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Prescriptivist grammar

From:FFlores <fflores@...>
Date:Friday, May 21, 1999, 1:55
Just a couple things I wanted to share with you...
I found these in an old book, "Gram=E1tica Castellana",
in my workplace (a community centre's library). It's
so ridiculous I had to tell you, about the use of
the pronouns in Argentina, the informal _vos_ "you" vs.
_t=FA_ ("standard" Spanish). I translate roughly=20
(UPPERCASE emphasis mine):

  In the River Plate, and especially in Argentina,
  there exists a _vos_ that has nothing to do with
  that respectful _vos_ [...] It's the most
  remarkable vice, "the one TRUE STAIN in Argentine         !!!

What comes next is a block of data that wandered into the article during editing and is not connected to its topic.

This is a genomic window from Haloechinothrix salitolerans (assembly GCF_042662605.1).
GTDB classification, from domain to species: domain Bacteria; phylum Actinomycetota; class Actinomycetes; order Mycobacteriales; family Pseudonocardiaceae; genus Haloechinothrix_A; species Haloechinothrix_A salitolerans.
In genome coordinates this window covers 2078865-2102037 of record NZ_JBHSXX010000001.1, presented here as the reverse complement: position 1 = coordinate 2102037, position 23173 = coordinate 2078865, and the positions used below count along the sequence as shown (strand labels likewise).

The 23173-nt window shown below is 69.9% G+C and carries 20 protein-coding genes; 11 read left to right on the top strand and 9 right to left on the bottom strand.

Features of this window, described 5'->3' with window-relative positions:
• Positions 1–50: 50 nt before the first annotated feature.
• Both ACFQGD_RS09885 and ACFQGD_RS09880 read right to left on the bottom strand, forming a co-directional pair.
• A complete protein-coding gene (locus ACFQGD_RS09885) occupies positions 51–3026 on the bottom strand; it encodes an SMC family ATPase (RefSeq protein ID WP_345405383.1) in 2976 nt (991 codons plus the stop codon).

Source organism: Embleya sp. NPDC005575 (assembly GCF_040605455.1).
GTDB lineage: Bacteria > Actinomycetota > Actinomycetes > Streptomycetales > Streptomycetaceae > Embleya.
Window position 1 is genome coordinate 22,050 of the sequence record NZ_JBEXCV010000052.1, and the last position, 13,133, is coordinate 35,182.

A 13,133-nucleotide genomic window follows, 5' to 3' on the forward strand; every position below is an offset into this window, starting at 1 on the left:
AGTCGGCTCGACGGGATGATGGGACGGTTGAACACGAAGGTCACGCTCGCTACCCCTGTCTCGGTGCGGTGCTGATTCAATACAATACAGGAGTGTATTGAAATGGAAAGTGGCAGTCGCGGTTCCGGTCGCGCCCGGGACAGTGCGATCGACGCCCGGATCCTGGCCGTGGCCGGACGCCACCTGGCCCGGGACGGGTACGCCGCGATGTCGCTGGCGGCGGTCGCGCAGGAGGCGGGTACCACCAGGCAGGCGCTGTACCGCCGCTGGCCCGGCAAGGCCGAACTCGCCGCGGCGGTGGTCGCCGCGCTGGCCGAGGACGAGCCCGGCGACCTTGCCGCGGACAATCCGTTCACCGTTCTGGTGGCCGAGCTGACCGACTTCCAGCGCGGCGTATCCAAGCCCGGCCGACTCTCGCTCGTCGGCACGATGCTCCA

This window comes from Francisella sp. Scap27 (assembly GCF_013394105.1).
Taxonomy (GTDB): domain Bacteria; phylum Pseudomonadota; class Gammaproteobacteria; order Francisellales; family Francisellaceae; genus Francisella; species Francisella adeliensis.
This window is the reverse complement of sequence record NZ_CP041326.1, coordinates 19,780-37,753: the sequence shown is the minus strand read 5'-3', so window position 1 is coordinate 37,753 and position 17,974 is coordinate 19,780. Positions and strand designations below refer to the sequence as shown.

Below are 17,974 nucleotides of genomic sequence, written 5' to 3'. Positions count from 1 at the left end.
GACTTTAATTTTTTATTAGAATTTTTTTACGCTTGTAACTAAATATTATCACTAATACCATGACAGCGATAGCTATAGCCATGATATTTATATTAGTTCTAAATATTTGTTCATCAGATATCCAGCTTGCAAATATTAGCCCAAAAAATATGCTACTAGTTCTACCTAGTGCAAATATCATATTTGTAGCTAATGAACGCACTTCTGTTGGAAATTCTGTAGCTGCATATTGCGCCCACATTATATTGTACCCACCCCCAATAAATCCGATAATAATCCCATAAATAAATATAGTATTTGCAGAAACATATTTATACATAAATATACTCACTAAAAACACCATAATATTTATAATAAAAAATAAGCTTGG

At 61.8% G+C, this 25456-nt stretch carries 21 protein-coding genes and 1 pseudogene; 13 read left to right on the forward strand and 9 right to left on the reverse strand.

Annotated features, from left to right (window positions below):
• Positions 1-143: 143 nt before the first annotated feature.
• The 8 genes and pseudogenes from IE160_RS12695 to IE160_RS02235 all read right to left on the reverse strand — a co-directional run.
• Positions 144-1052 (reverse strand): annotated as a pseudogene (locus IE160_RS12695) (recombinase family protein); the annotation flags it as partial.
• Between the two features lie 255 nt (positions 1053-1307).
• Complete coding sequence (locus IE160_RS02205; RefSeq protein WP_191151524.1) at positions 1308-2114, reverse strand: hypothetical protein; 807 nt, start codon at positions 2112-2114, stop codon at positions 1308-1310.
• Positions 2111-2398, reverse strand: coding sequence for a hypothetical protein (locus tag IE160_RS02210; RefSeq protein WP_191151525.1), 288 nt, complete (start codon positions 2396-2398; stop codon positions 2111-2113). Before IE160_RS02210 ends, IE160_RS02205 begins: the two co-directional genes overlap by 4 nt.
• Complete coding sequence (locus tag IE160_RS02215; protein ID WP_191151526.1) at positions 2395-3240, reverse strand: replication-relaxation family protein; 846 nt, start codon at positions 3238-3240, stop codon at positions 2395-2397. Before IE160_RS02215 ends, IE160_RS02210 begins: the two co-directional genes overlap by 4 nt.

language" [...] Being singular, it agrees with
  CORRUPT plural forms. [...]

[Aside: Spanish is just corrupt Latin, you know...]

  And as if this weren't enough, this BASTARD _vos_
  is accompanied among us with a kind of vocative
  pronoun, _che_, ambiguous in person, number or
  gender. [...]

  Both the use of _vos_ instead of _t=FA_ and the use
  of _che_ must be fought against in the classroom
  and outside of it, UNTIL ITS FULL EXTIRPATION.

This was in the 1950s. I'm glad that such idiocy is
not being propagated in modern books any more, but
I have to note that the verb conjugations are still
given in Castilian Spanish, as if we still were talking
like that :-(

BTW does anybody know where _che_ comes from? I know
it means "people" (coll.) in Mapuche, a native language
from the South of Argentina and Chile, but I can't
believe it spread to the rest of the country from that

--Pablo Flores